The flat is back! The curtain raiser at Naas on Sunday is done and dusted – is has set us up for what should be an exciting season ahead. While HQ at the Curragh is one big construction site at the moment, it was Naas that picked up the traditional Irish Lincoln meeting – it was a perfect race day, so let’s have a quick look back at the action.
People power spoke – a very healthy crowd flocked through the gates on a day of most beautiful sunshine. Spring was clearly in the air – finally one might say.
Naas racecourse itself is in redeveloping mode right now. The little stand overseeing the winning post is gone. Sadly. Possibly my favourite spot to watch racing from in Ireland. But an overhaul is needed if the county Kildare track wants to stage bigger and better race meetings in the future.
Kevin Prendergast’s filly Moonlight Bay kicked off proceedings with an exceptional turn of foot in the opening maiden of the season that only a couple years back produced Dawn Approach.
This Pivotal filly could be quite a smart horse to follow in her own right. Some performances in behind by Power colt Way Back Home and Park Army, finishing respective in 6th and 7th, caught the eye over a trip possibly too short for them to shine on debut.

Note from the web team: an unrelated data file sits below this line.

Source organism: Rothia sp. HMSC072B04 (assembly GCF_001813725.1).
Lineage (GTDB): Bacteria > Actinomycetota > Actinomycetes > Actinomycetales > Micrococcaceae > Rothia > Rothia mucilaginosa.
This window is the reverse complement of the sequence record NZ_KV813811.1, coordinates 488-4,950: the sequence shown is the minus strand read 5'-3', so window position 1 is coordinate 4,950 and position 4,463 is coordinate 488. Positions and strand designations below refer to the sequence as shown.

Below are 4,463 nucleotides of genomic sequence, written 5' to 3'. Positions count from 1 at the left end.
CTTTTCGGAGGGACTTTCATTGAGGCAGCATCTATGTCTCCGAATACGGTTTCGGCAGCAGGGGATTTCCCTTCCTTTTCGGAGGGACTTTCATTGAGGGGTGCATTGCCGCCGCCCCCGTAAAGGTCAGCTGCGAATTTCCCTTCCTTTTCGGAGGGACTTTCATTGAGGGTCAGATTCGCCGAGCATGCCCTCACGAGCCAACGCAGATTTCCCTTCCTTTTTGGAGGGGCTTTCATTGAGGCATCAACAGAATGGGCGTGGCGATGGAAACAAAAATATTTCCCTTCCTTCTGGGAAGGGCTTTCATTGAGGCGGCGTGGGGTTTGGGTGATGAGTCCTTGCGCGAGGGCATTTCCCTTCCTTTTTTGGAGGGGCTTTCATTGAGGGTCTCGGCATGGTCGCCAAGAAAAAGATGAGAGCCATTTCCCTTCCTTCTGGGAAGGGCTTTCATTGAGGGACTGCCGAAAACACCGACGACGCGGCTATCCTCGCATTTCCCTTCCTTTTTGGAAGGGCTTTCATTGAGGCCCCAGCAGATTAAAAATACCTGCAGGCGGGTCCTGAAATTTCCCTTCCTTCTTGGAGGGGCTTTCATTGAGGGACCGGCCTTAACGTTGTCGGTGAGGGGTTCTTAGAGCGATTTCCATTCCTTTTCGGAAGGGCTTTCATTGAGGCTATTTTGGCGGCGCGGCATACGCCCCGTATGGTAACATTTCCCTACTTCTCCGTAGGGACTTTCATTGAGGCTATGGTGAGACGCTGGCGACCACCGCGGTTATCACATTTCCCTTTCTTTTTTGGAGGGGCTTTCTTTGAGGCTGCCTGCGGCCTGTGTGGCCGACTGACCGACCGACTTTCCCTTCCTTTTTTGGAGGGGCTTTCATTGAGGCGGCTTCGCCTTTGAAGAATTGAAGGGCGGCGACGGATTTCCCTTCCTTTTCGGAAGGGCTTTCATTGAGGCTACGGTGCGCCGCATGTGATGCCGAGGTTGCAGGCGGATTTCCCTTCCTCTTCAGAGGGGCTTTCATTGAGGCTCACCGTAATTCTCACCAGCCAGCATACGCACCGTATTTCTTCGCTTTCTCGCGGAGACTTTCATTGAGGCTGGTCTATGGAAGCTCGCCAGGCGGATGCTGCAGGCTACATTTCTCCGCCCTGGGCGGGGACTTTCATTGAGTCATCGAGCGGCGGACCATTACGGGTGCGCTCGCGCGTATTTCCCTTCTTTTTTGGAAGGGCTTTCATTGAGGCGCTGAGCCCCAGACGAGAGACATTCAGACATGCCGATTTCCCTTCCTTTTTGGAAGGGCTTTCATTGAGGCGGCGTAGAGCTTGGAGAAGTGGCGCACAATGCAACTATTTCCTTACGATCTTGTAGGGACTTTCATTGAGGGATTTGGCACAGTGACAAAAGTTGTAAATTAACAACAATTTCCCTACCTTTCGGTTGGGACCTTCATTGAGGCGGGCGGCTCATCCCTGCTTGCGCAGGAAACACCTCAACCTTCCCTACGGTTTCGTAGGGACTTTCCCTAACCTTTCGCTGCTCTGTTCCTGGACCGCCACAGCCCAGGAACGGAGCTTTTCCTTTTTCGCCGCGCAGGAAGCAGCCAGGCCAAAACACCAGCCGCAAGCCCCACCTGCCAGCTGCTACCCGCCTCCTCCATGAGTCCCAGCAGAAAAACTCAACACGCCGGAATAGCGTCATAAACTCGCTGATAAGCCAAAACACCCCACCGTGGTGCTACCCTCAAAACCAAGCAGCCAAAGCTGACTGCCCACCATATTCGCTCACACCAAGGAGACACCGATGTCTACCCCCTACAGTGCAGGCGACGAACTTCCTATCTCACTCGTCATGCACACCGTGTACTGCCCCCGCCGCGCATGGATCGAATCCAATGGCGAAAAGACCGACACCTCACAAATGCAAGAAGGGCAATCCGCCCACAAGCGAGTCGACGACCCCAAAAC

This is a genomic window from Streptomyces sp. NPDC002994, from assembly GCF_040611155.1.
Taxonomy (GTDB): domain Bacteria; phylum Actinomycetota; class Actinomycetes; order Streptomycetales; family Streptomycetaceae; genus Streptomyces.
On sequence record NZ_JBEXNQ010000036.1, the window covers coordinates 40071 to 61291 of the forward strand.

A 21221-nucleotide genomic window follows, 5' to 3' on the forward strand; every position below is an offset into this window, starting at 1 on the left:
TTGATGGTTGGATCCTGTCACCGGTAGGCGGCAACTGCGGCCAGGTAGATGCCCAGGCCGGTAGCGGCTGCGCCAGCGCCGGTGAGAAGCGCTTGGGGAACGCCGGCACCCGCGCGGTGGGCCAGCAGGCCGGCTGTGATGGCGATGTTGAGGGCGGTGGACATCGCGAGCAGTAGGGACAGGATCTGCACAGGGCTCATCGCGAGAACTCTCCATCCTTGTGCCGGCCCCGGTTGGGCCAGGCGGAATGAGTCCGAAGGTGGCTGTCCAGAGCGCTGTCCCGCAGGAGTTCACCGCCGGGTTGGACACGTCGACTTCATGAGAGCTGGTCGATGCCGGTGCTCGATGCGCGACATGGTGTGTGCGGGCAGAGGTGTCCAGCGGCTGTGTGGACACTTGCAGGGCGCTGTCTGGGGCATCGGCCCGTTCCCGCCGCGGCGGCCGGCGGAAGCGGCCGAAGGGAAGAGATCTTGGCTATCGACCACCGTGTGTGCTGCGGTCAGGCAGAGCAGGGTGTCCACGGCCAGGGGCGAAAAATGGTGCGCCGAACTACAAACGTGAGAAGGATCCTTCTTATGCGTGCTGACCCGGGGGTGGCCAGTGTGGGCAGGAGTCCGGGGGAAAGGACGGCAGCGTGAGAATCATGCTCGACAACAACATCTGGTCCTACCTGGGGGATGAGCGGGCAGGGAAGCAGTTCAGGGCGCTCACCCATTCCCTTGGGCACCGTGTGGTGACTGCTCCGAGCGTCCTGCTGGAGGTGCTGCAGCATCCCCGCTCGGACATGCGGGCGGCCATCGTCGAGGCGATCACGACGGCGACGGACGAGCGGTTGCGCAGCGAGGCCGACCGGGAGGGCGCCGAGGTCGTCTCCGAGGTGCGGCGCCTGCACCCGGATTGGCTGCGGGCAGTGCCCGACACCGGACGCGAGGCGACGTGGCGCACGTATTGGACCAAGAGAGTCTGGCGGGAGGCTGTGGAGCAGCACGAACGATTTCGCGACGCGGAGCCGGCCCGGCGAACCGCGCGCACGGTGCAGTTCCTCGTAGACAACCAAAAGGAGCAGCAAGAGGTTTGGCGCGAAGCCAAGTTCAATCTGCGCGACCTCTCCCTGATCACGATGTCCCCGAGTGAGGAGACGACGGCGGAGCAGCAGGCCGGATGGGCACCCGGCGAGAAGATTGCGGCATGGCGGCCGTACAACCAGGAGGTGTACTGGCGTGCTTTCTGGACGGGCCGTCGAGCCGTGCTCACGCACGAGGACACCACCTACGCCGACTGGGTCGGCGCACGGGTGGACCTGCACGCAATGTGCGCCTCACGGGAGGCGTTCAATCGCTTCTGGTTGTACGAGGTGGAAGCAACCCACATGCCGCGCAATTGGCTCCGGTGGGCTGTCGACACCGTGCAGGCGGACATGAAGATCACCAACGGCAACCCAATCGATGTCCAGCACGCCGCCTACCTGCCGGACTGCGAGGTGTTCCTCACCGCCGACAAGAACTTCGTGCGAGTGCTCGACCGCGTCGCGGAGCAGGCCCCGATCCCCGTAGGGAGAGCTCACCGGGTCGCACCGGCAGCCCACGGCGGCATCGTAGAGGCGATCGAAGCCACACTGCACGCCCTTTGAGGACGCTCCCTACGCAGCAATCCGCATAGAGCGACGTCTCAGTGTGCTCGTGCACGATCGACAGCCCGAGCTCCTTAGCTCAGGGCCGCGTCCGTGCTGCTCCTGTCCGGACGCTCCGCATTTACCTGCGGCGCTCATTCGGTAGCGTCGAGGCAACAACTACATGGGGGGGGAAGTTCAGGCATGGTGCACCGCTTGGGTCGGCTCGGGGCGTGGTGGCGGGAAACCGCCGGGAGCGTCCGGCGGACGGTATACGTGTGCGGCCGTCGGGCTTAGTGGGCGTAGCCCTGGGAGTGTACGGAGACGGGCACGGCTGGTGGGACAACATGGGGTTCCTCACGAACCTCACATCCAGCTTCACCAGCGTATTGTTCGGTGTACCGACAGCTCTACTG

The promising three year old filly Alphabet switches stables from retiring David Wachmann to Aiden O’Brien during the winter and got the first winner for powerhouse Ballydoyle under the belt thanks to a commanding performance in the 6f maiden. The ground – but possibly more importantly the first time tongue tie – clearly helped her to put her best foot forward.
Ma Fee Heela, a €200k pick up at the breeze up sales, was gambled into 7/4 favouritism and travelled nicely but couldn’t cope with the acceleration of the winner. Better ground and a step up in trip will see him go much better in the future one would assume.